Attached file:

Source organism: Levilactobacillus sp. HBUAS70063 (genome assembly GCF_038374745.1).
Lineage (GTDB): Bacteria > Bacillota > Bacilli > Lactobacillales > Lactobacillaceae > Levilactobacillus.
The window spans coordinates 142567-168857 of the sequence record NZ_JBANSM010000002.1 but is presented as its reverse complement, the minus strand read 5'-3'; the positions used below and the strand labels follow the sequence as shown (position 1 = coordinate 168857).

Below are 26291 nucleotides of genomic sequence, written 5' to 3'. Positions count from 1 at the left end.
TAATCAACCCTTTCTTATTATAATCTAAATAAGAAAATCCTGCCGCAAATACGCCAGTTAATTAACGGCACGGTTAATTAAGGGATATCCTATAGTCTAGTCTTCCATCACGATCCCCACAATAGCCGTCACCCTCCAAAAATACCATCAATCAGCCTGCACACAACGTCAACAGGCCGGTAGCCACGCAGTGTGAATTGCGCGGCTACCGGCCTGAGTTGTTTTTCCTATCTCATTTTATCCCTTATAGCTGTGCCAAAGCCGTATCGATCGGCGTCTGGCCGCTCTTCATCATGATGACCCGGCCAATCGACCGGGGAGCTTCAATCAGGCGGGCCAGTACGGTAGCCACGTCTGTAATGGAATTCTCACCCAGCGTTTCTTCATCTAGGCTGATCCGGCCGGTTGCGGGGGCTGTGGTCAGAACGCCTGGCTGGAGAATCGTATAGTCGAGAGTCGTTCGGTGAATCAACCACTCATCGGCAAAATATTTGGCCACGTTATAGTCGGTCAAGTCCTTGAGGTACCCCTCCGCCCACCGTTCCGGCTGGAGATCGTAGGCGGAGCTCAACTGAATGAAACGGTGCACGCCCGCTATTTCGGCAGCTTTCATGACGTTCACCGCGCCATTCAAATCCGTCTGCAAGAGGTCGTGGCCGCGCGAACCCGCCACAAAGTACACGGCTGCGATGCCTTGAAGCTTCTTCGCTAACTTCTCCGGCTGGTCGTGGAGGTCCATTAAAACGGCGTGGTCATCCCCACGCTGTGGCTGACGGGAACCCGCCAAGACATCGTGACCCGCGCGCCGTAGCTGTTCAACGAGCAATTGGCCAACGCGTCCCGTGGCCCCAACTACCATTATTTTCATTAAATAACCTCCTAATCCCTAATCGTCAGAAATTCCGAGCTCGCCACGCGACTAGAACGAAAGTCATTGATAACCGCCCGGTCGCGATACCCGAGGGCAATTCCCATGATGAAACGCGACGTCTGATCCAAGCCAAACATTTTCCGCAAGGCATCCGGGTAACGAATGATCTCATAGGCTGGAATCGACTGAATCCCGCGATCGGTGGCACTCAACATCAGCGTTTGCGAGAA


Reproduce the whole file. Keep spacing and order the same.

Source organism: Levilactobacillus sp. HBUAS70063 (genome assembly GCF_038374745.1).
Lineage (GTDB): Bacteria > Bacillota > Bacilli > Lactobacillales > Lactobacillaceae > Levilactobacillus.
The window spans coordinates 142567-168857 of the sequence record NZ_JBANSM010000002.1 but is presented as its reverse complement, the minus strand read 5'-3'; the positions used below and the strand labels follow the sequence as shown (position 1 = coordinate 168857).

Below are 26291 nucleotides of genomic sequence, written 5' to 3'. Positions count from 1 at the left end.
TAATCAACCCTTTCTTATTATAATCTAAATAAGAAAATCCTGCCGCAAATACGCCAGTTAATTAACGGCACGGTTAATTAAGGGATATCCTATAGTCTAGTCTTCCATCACGATCCCCACAATAGCCGTCACCCTCCAAAAATACCATCAATCAGCCTGCACACAACGTCAACAGGCCGGTAGCCACGCAGTGTGAATTGCGCGGCTACCGGCCTGAGTTGTTTTTCCTATCTCATTTTATCCCTTATAGCTGTGCCAAAGCCGTATCGATCGGCGTCTGGCCGCTCTTCATCATGATGACCCGGCCAATCGACCGGGGAGCTTCAATCAGGCGGGCCAGTACGGTAGCCACGTCTGTAATGGAATTCTCACCCAGCGTTTCTTCATCTAGGCTGATCCGGCCGGTTGCGGGGGCTGTGGTCAGAACGCCTGGCTGGAGAATCGTATAGTCGAGAGTCGTTCGGTGAATCAACCACTCATCGGCAAAATATTTGGCCACGTTATAGTCGGTCAAGTCCTTGAGGTACCCCTCCGCCCACCGTTCCGGCTGGAGATCGTAGGCGGAGCTCAACTGAATGAAACGGTGCACGCCCGCTATTTCGGCAGCTTTCATGACGTTCACCGCGCCATTCAAATCCGTCTGCAAGAGGTCGTGGCCGCGCGAACCCGCCACAAAGTACACGGCTGCGATGCCTTGAAGCTTCTTCGCTAACTTCTCCGGCTGGTCGTGGAGGTCCATTAAAACGGCGTGGTCATCCCCACGCTGTGGCTGACGGGAACCCGCCAAGACATCGTGACCCGCGCGCCGTAGCTGTTCAACGAGCAATTGGCCAACGCGTCCCGTGGCCCCAACTACCATTATTTTCATTAAATAACCTCCTAATCCCTAATCGTCAGAAATTCCGAGCTCGCCACGCGACTAGAACGAAAGTCATTGATAACCGCCCGGTCGCGATACCCGAGGGCAATTCCCATGATGAAACGCGACGTCTGATCCAAGCCAAACATTTTCCGCAAGGCATCCGGGTAACGAATGATCTCATAGGCTGGAATCGACTGAATCCCGCGATCGGTGGCACTCAACATCAGCGTTTGCGAGAA